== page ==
What we eat should be an intuitive choice and I think especially from 40 onwards some women who have followed certain diets may notice that they are no longer serving them so well and that sticking by a rigid set of rules no longer feels right. The important thing at this time in our lives, more than ever is to listen to our inner voice and remember that you don’t have to justify your way of eating to anyone.
This whole idea of being ‘on’ some diet does become a strange concept, being on something also suggests that at some point we will be off it again. So forget about the word diet and work out how to nourish yourself as a mid-life woman.
All those different things you have tried and may have worked at some point need not be forgotten forever. Take away what worked for you and keep it as part of your routine. For example if you have tried to follow a raw food diet but have been finding it unsustainable, don’t abandon it altogether, just keep the bits you like you like for now (it might be just one thing like having a green smoothie for breakfast).
The truth is no one diet will work for everyone 100% of the time and people who suggest this are ignoring the fact that we are all biochemically unique and may have different nutrient requirements, lifestyles and environments.
I used to feel a bit like a dietary Jekyll and Hyde which bothered me for a while, but now I’ve learned to embrace this and incorporate some pic’n’mix into my life and kitchen. I’ve learnt that it’s okay to be a curator and work out what bits will suit my tastes and circumstances. Recently I’ve been very interested in the Paleo approach to eating, but as a vegetarian on the face of it, it seems tricky. That doesn’t mean I can’t try out some of the principles, for example experimenting with some grain-free days and seeing how that works for me.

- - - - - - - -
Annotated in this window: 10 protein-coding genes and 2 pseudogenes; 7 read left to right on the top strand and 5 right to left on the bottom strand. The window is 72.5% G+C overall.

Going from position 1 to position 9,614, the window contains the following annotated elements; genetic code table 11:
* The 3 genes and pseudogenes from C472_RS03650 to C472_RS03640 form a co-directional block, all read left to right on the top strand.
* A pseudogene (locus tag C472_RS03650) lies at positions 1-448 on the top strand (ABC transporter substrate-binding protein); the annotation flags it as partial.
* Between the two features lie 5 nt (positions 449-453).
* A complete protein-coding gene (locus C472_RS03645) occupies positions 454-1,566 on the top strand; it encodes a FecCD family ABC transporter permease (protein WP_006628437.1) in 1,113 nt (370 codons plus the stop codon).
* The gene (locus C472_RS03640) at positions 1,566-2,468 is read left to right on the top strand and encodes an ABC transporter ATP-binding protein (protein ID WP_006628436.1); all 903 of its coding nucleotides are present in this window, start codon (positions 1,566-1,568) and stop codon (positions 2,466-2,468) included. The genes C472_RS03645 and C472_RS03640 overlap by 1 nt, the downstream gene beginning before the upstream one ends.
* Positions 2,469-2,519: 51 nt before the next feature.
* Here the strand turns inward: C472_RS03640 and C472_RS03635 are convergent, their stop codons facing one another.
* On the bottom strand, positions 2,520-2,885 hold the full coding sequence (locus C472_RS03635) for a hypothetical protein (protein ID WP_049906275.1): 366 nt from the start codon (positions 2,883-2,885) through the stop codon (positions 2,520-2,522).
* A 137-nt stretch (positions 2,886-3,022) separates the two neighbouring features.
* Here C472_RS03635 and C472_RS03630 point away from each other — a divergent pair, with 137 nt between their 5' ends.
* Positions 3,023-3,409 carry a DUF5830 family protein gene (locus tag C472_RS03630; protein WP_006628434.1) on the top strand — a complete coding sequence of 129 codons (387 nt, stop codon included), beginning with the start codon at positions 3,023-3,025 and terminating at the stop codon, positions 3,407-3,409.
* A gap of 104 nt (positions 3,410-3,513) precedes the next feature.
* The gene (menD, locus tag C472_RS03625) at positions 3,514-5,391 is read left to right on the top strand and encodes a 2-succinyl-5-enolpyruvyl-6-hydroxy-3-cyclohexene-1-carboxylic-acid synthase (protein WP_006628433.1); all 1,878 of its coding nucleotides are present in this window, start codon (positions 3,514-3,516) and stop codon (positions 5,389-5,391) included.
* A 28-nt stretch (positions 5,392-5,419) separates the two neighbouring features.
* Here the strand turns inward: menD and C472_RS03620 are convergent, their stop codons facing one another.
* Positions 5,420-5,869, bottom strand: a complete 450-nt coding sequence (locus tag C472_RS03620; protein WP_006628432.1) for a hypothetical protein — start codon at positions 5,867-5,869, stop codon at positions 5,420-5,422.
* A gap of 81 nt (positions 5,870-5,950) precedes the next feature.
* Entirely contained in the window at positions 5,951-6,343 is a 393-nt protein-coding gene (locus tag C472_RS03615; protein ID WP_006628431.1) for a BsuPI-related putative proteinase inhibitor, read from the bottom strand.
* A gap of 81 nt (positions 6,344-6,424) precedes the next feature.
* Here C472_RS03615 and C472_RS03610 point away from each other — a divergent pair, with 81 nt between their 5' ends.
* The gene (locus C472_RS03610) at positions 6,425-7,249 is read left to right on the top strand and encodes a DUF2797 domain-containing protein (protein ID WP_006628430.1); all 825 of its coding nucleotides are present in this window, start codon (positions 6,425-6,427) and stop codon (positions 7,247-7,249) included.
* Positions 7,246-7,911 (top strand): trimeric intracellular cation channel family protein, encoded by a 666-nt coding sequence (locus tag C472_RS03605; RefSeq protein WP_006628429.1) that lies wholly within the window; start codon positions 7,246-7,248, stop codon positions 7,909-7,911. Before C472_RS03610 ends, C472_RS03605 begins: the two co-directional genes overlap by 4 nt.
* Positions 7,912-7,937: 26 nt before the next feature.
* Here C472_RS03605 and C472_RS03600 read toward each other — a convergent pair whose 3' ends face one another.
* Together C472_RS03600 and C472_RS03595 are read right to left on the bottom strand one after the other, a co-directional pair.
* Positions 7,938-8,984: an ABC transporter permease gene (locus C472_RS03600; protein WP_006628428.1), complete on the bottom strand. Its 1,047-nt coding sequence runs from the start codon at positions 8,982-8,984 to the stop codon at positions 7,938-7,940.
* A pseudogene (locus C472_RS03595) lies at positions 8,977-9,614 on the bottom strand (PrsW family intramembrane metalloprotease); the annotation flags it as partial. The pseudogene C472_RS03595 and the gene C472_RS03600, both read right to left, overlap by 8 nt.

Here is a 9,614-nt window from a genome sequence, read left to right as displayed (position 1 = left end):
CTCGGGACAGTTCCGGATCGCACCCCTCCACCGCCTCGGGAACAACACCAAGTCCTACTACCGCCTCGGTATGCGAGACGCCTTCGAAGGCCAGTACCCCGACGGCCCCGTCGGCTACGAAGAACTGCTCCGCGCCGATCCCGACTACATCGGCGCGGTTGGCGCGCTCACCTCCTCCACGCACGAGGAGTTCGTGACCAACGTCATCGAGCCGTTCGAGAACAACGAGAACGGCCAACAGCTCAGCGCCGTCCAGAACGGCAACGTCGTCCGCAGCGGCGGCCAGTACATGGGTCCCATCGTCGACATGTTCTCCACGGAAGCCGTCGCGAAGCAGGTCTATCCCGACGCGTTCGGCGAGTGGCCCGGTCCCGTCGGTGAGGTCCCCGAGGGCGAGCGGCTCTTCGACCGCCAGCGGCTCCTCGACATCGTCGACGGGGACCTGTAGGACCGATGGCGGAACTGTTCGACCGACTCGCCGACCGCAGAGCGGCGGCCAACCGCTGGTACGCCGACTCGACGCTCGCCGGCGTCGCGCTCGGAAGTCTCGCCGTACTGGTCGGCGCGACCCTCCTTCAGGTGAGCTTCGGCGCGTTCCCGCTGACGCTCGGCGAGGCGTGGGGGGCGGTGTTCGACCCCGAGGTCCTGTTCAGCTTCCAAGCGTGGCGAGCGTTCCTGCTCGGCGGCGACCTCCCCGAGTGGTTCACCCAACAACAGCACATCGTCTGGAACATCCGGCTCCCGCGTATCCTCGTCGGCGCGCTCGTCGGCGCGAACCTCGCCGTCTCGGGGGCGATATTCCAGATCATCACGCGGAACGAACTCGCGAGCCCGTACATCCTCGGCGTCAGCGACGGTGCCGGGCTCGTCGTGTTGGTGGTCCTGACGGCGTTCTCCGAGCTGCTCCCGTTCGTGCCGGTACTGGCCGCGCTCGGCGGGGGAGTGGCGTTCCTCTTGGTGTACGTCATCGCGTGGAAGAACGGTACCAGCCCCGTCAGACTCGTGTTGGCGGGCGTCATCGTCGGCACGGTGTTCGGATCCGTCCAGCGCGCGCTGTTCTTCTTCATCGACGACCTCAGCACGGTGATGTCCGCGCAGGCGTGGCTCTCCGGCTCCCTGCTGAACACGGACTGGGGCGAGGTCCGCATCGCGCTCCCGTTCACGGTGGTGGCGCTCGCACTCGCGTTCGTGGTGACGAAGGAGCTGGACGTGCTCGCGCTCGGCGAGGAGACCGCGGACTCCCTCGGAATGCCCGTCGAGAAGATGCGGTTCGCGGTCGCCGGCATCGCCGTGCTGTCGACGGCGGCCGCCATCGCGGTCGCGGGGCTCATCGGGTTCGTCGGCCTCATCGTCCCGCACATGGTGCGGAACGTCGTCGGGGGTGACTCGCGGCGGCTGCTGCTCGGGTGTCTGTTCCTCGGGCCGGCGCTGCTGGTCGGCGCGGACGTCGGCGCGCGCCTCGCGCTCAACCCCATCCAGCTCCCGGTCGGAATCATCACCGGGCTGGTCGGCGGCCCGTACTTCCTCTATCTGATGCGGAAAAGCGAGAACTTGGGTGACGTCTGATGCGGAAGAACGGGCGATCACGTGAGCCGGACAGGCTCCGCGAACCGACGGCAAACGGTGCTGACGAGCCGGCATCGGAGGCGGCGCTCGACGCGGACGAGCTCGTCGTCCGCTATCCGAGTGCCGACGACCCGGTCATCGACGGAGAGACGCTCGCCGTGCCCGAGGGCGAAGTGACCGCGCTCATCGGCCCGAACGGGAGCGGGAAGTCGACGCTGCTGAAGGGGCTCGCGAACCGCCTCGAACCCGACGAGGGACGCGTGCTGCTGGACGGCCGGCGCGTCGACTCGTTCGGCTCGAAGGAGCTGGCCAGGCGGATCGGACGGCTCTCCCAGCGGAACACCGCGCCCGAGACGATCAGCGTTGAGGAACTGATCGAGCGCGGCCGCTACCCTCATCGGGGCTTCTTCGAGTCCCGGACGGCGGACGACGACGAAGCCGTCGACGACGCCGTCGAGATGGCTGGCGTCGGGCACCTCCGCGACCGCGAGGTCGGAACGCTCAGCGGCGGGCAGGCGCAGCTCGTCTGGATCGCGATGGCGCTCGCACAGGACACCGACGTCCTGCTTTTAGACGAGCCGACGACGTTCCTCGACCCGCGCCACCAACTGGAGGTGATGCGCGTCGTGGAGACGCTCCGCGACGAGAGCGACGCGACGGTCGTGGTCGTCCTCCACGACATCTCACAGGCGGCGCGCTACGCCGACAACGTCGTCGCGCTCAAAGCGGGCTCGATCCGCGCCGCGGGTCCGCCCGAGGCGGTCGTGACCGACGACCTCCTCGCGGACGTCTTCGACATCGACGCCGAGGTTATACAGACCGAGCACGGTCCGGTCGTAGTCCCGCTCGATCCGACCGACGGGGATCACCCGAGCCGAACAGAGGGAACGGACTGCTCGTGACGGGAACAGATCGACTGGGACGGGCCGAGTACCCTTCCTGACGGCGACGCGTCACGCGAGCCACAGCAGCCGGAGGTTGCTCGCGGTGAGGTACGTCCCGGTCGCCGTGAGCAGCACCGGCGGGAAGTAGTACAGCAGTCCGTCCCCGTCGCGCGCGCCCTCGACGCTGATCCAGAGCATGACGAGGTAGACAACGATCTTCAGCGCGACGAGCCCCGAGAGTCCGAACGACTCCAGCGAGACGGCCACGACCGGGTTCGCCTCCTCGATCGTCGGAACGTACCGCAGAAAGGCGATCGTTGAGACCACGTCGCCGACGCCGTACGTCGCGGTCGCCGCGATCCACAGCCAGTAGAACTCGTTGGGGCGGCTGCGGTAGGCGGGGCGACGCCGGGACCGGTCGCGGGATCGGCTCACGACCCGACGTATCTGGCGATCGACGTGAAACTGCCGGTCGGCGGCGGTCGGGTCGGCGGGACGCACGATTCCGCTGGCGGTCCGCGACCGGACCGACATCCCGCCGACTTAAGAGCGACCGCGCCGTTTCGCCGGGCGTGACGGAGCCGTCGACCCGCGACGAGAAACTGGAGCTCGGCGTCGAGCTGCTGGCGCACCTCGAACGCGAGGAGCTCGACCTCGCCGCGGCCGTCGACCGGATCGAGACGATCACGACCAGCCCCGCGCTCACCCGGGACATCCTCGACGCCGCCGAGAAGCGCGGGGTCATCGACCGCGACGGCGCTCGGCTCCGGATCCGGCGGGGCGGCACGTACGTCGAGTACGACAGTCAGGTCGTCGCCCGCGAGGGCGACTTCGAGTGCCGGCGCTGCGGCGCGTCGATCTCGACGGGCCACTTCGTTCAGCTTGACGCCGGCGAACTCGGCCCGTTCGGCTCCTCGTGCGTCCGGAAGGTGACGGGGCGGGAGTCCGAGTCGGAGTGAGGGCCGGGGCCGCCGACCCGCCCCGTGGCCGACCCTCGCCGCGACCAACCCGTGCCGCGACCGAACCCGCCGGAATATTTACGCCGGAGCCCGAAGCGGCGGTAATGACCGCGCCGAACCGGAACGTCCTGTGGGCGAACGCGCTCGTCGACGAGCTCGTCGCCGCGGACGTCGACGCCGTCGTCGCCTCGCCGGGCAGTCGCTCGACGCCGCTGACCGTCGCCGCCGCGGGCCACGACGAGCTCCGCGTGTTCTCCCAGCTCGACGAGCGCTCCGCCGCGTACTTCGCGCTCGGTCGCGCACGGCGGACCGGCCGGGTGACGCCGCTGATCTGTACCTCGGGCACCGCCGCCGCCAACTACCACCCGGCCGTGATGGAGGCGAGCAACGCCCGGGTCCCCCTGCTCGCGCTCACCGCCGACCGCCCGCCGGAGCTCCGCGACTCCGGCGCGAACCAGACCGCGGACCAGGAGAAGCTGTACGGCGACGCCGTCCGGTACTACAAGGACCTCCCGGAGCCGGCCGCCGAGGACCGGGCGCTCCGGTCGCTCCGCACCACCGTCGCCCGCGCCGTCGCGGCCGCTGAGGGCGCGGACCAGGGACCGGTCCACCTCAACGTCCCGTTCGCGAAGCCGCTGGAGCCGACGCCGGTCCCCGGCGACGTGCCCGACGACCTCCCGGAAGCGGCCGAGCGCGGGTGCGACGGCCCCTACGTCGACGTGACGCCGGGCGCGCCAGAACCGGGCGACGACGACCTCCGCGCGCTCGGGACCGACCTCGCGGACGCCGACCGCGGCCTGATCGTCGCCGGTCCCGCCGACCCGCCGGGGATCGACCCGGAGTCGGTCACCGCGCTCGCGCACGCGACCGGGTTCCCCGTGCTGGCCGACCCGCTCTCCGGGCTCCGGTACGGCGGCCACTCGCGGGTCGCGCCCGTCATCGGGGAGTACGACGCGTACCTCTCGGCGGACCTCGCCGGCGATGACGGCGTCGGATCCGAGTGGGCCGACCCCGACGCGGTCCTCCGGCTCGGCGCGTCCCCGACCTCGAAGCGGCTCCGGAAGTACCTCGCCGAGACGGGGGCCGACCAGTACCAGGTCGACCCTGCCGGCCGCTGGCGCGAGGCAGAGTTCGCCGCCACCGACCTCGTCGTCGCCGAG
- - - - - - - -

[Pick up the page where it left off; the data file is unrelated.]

The crucial thing to remember here is that life is for living and sticking to a perfect way of eating can create a limiting experience for us, which then leads to feeling deprived which is not something we want to feel.
People love a label and to a certain extent there is a big draw to joining a diet tribe; I’ve seen this first hand having studied many different dietary theories during my training as a nutritional therapist and chef. It’s great having people to talk to who know where you’re coming from but at some point if you are no longer identifying or agreeing 100% with everything in the ‘rules’ of that lifestyle then it can start to be a cause of anxiety. These days, I prefer to say that I follow The Me Diet, my own way of eating which is intuitive and changeable and which most importantly is flexible when required. Mac-raw-vedic-aleo anyone?!